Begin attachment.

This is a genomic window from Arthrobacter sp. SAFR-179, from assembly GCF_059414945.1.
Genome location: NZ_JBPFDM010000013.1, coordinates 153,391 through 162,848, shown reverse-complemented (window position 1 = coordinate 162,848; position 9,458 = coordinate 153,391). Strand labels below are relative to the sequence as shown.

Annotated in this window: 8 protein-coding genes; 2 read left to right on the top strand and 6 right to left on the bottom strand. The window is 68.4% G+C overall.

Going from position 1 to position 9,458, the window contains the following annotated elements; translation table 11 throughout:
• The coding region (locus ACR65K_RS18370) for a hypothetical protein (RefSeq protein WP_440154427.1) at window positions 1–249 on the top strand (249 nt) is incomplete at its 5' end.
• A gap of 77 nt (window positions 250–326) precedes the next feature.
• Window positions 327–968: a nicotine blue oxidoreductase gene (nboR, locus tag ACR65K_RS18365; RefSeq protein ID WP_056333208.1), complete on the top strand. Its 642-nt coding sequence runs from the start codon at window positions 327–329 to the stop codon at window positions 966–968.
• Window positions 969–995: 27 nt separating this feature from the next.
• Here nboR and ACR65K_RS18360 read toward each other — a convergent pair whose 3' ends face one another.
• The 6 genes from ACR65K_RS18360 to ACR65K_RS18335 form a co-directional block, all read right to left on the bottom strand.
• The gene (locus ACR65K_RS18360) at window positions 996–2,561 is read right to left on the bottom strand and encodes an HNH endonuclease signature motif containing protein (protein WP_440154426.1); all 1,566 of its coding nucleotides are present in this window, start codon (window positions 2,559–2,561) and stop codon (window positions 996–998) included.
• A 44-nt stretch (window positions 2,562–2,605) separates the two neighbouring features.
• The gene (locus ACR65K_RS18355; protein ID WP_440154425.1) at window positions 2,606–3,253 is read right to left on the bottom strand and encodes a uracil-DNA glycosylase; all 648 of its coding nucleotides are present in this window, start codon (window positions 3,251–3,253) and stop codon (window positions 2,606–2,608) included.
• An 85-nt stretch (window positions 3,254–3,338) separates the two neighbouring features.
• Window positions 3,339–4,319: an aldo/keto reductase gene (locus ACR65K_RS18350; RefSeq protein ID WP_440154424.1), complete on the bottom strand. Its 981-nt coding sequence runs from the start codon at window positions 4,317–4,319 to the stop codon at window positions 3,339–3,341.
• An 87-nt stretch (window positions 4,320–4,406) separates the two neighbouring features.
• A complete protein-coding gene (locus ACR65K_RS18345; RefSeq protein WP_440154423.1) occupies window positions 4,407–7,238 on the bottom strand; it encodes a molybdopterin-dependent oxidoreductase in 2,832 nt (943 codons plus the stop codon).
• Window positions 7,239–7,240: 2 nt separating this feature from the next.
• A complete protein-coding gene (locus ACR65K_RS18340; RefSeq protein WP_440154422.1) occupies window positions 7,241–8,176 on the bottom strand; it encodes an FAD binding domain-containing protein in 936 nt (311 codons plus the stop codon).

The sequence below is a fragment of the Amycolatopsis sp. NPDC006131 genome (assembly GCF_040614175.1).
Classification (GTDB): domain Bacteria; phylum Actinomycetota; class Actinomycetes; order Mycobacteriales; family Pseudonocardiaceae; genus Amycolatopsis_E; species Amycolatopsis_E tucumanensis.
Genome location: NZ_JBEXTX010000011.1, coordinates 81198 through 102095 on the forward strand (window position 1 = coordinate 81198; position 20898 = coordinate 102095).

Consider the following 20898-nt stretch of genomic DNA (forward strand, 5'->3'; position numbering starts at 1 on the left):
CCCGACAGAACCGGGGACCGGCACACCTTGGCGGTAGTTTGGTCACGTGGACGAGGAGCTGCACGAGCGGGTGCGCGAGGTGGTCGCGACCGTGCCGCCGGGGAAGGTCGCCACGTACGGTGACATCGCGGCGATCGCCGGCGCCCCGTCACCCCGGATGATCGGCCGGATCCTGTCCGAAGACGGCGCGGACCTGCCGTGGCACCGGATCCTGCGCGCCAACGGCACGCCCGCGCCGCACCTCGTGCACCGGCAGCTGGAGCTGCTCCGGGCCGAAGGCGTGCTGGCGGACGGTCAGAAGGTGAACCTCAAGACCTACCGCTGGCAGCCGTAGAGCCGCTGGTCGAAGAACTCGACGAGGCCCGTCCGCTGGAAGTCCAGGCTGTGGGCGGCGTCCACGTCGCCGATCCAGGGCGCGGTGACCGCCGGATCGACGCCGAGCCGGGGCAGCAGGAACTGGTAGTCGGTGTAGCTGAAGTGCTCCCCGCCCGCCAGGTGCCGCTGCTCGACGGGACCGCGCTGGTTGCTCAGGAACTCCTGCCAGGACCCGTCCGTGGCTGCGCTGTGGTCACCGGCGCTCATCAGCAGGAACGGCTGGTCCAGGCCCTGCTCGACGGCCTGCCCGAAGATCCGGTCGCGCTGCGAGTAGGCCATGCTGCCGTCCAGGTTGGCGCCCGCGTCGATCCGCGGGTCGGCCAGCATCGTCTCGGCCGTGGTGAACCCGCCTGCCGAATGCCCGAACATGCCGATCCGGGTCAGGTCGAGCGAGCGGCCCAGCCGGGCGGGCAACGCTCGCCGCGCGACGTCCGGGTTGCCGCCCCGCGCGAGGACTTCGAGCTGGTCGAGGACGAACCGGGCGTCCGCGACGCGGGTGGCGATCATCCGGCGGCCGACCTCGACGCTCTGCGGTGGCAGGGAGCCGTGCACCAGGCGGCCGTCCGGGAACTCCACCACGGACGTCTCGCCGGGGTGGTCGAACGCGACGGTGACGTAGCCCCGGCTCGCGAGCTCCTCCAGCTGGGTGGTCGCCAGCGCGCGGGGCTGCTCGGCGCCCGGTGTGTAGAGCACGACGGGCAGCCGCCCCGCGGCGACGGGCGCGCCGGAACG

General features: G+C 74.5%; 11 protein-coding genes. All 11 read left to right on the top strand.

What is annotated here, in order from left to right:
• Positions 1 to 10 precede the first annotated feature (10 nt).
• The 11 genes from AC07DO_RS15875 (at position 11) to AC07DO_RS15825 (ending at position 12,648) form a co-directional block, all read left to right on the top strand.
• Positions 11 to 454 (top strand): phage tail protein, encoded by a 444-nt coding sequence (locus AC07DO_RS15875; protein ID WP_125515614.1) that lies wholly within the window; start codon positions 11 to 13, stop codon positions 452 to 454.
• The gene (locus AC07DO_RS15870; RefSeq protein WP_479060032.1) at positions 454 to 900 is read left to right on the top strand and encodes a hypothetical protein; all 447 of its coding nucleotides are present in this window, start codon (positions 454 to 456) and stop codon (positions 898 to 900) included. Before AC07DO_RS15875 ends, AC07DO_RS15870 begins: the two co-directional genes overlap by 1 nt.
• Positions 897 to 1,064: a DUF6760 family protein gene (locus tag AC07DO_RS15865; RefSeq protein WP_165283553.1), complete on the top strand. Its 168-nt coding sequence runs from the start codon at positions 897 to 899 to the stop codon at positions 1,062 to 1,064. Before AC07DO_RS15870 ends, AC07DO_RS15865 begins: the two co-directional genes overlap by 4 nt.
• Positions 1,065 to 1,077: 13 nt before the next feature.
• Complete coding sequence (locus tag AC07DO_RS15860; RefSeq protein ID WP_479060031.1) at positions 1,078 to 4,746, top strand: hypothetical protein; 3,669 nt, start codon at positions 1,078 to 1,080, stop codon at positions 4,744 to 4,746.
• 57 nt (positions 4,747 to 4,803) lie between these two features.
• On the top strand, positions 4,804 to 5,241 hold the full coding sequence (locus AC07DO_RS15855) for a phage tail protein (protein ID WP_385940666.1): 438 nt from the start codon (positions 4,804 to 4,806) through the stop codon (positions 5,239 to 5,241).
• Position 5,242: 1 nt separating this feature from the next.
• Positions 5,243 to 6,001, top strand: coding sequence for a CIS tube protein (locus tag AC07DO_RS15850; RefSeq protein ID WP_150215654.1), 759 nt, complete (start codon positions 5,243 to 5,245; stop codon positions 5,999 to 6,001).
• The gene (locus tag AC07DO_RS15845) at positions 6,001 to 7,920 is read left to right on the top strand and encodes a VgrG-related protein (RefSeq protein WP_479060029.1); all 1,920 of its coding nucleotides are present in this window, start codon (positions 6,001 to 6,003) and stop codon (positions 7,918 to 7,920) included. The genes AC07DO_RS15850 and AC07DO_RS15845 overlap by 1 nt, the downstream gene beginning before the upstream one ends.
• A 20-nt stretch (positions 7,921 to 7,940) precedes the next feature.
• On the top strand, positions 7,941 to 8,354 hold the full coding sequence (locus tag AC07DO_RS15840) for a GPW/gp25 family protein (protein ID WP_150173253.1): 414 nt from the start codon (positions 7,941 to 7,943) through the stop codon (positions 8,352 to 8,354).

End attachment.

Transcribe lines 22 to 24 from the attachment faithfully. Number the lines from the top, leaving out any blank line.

Genome location: NZ_JBEXTX010000011.1, coordinates 81198 through 102095 on the forward strand (window position 1 = coordinate 81198; position 20898 = coordinate 102095).

Consider the following 20898-nt stretch of genomic DNA (forward strand, 5'->3'; position numbering starts at 1 on the left):
CCCGACAGAACCGGGGACCGGCACACCTTGGCGGTAGTTTGGTCACGTGGACGAGGAGCTGCACGAGCGGGTGCGCGAGGTGGTCGCGACCGTGCCGCCGGGGAAGGTCGCCACGTACGGTGACATCGCGGCGATCGCCGGCGCCCCGTCACCCCGGATGATCGGCCGGATCCTGTCCGAAGACGGCGCGGACCTGCCGTGGCACCGGATCCTGCGCGCCAACGGCACGCCCGCGCCGCACCTCGTGCACCGGCAGCTGGAGCTGCTCCGGGCCGAAGGCGTGCTGGCGGACGGTCAGAAGGTGAACCTCAAGACCTACCGCTGGCAGCCGTAGAGCCGCTGGTCGAAGAACTCGACGAGGCCCGTCCGCTGGAAGTCCAGGCTGTGGGCGGCGTCCACGTCGCCGATCCAGGGCGCGGTGACCGCCGGATCGACGCCGAGCCGGGGCAGCAGGAACTGGTAGTCGGTGTAGCTGAAGTGCTCCCCGCCCGCCAGGTGCCGCTGCTCGACGGGACCGCGCTGGTTGCTCAGGAACTCCTGCCAGGACCCGTCCGTGGCTGCGCTGTGGTCACCGGCGCTCATCAGCAGGAACGGCTGGTCCAGGCCCTGCTCGACGGCCTGCCCGAAGATCCGGTCGCGCTGCGAGTAGGCCATGCTGCCGTCCAGGTTGGCGCCCGCGTCGATCCGCGGGTCGGCCAGCATCGTCTCGGCCGTGGTGAACCCGCCTGCCGAATGCCCGAACATGCCGATCCGGGTCAGGTCGAGCGAGCGGCCCAGCCGGGCGGGCAACGCTCGCCGCGCGACGTCCGGGTTGCCGCCCCGCGCGAGGACTTCGAGCTGGTCGAGGACGAACCGGGCGTCCGCGACGCGGGTGGCGATCATCCGGCGGCCGACCTCGACGCTCTGCGGTGGCAGGGAGCCGTGCACCAGGCGGCCGTCCGGGAACTCCACCACGGACGTCTCGCCGGGGTGGTCGAACGCGACGGTGACGTAGCCCCGGCTCGCGAGCTCCTCCAGCTGGGTGGTCGCCAGCGCGCGGGGCTGCTCGGCGCCCGGTGTGTAGAGCACGACGGGCAGCCGCCCCGCGGCGACGGGCGCGCCGGAACG